Cranboyz Online

A place for the members of the Cranboyz to share stories about Comic Books, Conventions and Artwork!

Saturday, July 14, 2018

Popa's Favorite Warren Ellis Comics

Few writers in modern comics have pushed for new ideas in the medium like Warren Ellis.  For years he swore off company-owned work in favor of only doing new, creator-owned things.  He hoped the industry as a whole would follow.  Maybe they did.  So many top creators these days are doing their own thing instead of just being content to work for Marvel and/or DC.  Of course, it wasn't ALL Warren but he played a part for sure.  He called out his friends.

In the late 90's, when comics were still recovering from the atrophy of the early 90's boom, Ellis was there trying to blow things wide open.  He challenged his fellow creators, he tried to do comics differently.  He experimented with formats, structures - he worried about how comics looked and felt.  He wanted them to last longer.  He stayed ahead of things.  When comics were wordy and shrinking, he created 'widescreen' comics in "The Authority," big stories told in splash pages and daggers of dialogue.  He stripped away needless description and captions, threw out anything excess to make his comics lean and mean.  As with any innovation, most of his peers lost the point and just saw the flash, but not the substance.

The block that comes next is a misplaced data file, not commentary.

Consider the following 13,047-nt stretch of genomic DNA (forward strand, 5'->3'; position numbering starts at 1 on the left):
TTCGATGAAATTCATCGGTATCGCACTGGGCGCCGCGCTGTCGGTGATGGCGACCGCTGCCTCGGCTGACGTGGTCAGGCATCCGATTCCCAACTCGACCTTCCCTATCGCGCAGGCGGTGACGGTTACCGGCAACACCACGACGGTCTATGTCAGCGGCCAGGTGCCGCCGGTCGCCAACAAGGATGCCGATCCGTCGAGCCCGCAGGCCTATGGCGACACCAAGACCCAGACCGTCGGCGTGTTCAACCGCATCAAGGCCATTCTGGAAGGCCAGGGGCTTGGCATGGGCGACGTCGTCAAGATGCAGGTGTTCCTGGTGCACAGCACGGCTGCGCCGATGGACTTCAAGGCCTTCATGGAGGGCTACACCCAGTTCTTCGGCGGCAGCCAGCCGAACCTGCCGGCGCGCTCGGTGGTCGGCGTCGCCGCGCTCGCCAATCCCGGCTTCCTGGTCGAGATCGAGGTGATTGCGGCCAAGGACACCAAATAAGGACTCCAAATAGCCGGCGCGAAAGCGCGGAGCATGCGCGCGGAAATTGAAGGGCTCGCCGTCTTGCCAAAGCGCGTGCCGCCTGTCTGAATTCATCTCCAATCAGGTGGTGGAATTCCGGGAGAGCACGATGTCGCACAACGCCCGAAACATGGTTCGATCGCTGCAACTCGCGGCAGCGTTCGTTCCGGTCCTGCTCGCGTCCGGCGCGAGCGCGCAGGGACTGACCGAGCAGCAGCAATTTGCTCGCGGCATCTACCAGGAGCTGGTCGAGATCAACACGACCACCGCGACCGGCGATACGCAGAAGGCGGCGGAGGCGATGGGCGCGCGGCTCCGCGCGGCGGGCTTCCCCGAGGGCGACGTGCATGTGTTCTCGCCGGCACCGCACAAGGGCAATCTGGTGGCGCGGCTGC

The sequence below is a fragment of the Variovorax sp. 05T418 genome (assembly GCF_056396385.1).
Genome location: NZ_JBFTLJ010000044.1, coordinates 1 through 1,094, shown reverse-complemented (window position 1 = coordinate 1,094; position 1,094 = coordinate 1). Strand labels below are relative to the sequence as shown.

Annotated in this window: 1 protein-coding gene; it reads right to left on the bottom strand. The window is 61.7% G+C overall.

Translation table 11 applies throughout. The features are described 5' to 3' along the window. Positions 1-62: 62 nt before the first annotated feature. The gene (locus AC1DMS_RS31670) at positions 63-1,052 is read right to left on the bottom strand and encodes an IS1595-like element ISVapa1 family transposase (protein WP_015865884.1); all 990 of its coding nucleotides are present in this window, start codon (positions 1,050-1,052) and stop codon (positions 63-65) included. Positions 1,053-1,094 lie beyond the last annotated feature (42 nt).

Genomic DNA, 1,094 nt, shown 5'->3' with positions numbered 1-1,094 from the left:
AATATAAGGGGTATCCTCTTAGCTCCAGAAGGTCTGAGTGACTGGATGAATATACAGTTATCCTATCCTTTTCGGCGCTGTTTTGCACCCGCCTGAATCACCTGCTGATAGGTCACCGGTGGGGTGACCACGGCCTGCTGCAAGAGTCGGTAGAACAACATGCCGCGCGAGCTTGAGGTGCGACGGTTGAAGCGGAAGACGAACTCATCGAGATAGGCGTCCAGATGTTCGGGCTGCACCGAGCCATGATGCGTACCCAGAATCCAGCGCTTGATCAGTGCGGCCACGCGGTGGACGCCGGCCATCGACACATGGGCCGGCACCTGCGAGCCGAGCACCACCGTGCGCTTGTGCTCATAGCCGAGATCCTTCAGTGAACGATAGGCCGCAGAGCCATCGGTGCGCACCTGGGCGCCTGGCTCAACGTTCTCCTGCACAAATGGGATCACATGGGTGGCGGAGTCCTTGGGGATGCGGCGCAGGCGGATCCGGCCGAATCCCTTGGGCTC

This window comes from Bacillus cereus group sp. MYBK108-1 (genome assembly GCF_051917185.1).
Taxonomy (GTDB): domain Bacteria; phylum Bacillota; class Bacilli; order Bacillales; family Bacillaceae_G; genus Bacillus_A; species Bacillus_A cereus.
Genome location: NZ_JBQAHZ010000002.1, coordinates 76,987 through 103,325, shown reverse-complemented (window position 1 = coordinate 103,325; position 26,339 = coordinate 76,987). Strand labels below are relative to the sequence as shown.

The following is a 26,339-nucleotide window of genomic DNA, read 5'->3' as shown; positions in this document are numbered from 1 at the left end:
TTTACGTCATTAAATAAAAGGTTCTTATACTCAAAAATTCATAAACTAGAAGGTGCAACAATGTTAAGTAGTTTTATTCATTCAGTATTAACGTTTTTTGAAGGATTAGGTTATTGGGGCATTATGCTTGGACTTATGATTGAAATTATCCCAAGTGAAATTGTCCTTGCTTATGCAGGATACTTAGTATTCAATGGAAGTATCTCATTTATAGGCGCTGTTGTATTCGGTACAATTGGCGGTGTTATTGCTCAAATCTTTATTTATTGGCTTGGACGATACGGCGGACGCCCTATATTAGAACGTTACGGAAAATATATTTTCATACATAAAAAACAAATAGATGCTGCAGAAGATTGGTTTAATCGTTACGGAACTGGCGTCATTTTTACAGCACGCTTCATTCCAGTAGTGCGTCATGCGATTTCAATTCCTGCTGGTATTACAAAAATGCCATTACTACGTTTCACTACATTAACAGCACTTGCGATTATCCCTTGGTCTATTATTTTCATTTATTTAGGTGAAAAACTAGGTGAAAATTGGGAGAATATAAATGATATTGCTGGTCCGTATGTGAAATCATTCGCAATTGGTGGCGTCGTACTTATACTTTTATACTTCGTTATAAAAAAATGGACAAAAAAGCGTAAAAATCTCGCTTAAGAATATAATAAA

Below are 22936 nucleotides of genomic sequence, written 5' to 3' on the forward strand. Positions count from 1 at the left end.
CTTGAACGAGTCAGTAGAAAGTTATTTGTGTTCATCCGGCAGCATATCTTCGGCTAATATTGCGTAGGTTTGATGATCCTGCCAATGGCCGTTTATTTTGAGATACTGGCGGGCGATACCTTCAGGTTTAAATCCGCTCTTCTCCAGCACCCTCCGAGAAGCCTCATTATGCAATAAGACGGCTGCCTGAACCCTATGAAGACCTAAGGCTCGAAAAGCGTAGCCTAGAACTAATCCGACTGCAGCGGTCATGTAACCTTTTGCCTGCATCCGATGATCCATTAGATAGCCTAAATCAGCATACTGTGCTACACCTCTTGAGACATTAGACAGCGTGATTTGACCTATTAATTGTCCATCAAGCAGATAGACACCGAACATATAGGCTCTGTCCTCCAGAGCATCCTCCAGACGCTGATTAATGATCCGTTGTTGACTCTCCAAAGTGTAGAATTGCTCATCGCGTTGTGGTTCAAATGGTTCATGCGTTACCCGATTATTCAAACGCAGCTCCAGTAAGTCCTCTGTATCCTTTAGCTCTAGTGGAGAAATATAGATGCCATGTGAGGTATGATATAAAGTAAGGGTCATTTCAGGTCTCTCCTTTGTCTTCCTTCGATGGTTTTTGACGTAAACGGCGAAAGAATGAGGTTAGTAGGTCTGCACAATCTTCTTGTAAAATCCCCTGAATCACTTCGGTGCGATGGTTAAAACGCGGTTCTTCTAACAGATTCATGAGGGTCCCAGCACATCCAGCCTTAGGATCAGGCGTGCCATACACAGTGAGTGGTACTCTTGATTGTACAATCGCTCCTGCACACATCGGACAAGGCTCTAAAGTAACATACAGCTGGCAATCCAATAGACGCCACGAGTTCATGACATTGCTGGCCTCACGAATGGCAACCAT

In "Planetary" he reconsidered the individual issue, taking a long twenty-some part story and breaking it into unique issues that were tied together but still stood alone as individual stories.  He jumped genres from issue to issue, from story to story.  When he finally convinced other creators to work long form and look at bookshelves instead of spinner racks, he jumped back and did a book like "Fell," that was a sleek and nasty little book aimed squarely at comic shops.  He sold it at a lower price, put the extras in the individual issues instead of the trades.

Ellis has written a lot of stuff, that's for sure.  So much of it is some of my favorite stuff in comics, I decided to throw together a list of my favorites.

The one book that will be noticeable by its absence is probably "Stormwatch."  Frankly, I've only read it in bits and pieces and don't have it on hand to even re-read.